Posted on June 27, 2019 in Press Releases
June 27, 2019
FOR IMMEDIATE RELEASE
CONTACT: Tess Waggoner | firstname.lastname@example.org
WASHINGTON, D.C. – Today, the Arab American Institute (AAI) welcomed the introduction of the Khalid Jabara and Heather Heyer NO HATE Act, which would promote more accurate hate crime data collection and assist hate crime victims and their communities. The bill represents the efforts of a broad coalition determined to improve the federal, state, and local response to hate crime, and is named after Khalid Jabara and Heather Heyer, two victims whose murders were prosecuted as hate crimes but not reported in official hate crime statistics.
The Khalid Jabara and Heather Heyer NO HATE Act was introduced by Senators Richard Blumenthal (D-CT) and Dick Durbin (D-IL), and its House companion was introduced by Representatives Donald Beyer (D-VA) and Pete Olson (R-TX).
In a statement regarding the Senate introduction of the Khalid Jabara and Heather Heyer NO HATE Act and its House companion, AAI Executive Director Maya Berry said the following:
“Khalid Jabara and Heather Heyer were killed on the same day, August 12, but one year apart: Khalid, in 2016, on his doorstep in Tulsa, Oklahoma; and Heather, in 2017, on a crowded street in Charlottesville, Virginia. While their murders were prosecuted as hate crimes, neither was reported in official hate crime statistics.
These omissions demonstrate the need for improved hate crime reporting and data collection. We appreciate the leadership of Senators Blumenthal and Durbin, and Congressmen Beyer and Olson, for introducing this important legislation."
The Khalid Jabara and Heather Heyer NO HATE Act will incentivize state and local authorities to adopt effective hate crime policies and data collection practices, which will help ensure that law enforcement are prepared to respond to hate crime and serve their communities. The Act will also require the Justice Department to study the relationship between these policies and practices and the participation of law enforcement agencies in the national hate crime reporting and data collection system. Furthermore, the Act will also create incentives for state and local governments to provide meaningful assistance to hate crime victims.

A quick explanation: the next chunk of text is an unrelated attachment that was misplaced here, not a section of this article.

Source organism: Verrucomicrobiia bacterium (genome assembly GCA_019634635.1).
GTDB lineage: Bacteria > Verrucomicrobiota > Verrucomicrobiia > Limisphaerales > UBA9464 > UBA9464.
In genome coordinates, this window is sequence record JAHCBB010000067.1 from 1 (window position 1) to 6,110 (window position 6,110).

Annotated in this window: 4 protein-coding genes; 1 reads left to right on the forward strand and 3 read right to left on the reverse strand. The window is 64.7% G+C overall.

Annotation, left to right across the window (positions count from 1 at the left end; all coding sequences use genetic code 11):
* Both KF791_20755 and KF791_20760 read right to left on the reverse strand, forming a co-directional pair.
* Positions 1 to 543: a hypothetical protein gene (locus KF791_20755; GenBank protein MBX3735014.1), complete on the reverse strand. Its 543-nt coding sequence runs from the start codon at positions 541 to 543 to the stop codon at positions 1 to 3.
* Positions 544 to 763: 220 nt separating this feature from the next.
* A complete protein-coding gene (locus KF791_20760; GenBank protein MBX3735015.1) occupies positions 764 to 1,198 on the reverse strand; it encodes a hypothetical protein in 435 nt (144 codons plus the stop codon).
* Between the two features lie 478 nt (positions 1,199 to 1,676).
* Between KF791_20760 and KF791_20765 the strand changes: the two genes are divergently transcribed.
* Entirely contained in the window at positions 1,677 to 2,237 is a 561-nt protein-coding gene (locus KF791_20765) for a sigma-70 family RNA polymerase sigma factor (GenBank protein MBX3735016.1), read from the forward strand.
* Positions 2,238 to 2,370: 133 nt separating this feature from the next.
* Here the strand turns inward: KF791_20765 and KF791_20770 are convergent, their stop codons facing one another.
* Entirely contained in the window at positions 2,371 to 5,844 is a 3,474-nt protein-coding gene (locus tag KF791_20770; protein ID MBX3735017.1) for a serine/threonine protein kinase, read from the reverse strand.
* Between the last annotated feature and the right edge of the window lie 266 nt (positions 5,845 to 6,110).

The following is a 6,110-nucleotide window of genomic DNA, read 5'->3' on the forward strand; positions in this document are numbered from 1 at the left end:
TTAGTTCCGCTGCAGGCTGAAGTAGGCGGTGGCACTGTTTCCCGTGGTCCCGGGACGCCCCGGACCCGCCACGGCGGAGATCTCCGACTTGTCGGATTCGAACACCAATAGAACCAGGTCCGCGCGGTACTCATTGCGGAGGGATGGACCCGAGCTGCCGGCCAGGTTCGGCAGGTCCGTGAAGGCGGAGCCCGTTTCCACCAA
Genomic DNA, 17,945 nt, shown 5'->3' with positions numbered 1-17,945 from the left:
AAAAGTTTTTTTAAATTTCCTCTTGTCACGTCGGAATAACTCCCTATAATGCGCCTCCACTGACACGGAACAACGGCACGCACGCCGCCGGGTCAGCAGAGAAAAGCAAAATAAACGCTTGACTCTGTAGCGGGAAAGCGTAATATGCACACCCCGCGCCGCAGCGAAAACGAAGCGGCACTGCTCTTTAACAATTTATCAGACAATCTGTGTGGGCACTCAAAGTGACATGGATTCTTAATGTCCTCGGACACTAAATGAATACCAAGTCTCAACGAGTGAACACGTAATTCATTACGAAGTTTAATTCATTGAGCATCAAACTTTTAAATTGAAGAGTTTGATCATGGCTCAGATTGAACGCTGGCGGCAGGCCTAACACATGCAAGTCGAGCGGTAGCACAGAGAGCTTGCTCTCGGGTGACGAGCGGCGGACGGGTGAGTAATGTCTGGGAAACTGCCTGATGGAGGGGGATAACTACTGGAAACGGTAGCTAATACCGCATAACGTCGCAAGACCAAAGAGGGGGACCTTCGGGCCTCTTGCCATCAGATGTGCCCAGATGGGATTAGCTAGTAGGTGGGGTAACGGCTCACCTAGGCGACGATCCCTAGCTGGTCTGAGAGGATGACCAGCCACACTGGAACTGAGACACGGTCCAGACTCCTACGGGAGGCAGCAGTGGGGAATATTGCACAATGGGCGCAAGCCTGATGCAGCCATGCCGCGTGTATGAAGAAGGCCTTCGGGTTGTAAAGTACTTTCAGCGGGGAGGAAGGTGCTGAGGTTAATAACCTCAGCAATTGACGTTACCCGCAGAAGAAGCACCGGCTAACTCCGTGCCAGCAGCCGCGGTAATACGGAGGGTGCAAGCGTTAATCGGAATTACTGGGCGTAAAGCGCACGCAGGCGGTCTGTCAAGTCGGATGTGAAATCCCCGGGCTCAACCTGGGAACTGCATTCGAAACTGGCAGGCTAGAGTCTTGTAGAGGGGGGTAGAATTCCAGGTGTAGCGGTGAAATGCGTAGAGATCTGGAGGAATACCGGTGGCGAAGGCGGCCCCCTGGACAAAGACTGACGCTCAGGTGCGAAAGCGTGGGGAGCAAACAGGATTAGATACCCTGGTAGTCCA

Discussing the name of the bill, Berry continued:
“We have worked with the families of both Khalid Jabara and Heather Heyer to advance these efforts in Congress and promote a better understanding of hate crime in our communities. We are grateful for their support and inspired by their strength. Alongside these brave families and impacted communities across the country, we call on Congress to pass the Khalid Jabara and Heather Heyer NO HATE Act.”
Like the Matthew Shepard and James Byrd, Jr., Hate Crimes Prevention Act, which was signed into law 10 years ago this October, the Khalid Jabara and Heather Heyer NO HATE Act centers the names of two hate crime victims whose stories demonstrate the need for a legislative response. Regarding the introduction and the name of the bill, the family members of Khalid Jabara and Heather Heyer made the following statements.
Statement of Rami Jabara, Khalid’s brother:
“After Khalid was killed, our family released a statement expressing that his death was not just another murder to be added to crime statistics, that the circumstances surrounding his death laid bare the need for a better response from law enforcement and the justice system. In retrospect, we shouldn’t have assumed his death would be there reflected in the data, despite how straightforward that may have seemed. Congress must pass the Khalid Jabara and Heather Heyer NO HATE Act. No family should be subjected to what we endured and victims’ voices should be heard.
Statement of Susan Bro, Heather’s mother:
“Everyone knows my daughter’s name. Heather is everywhere—in the news, in our minds, in our hearts—but she’s not in the data, nor are the 35 people who were injured while marching alongside her in Charlottesville. If such a despicable act of hatred is not reflected in hate crime statistics, think of everything else that might be missing. The Khalid Jabara and Heather Heyer NO HATE Act is an important bill that will improve our response to hate crime, and I call on Congress to support this effort.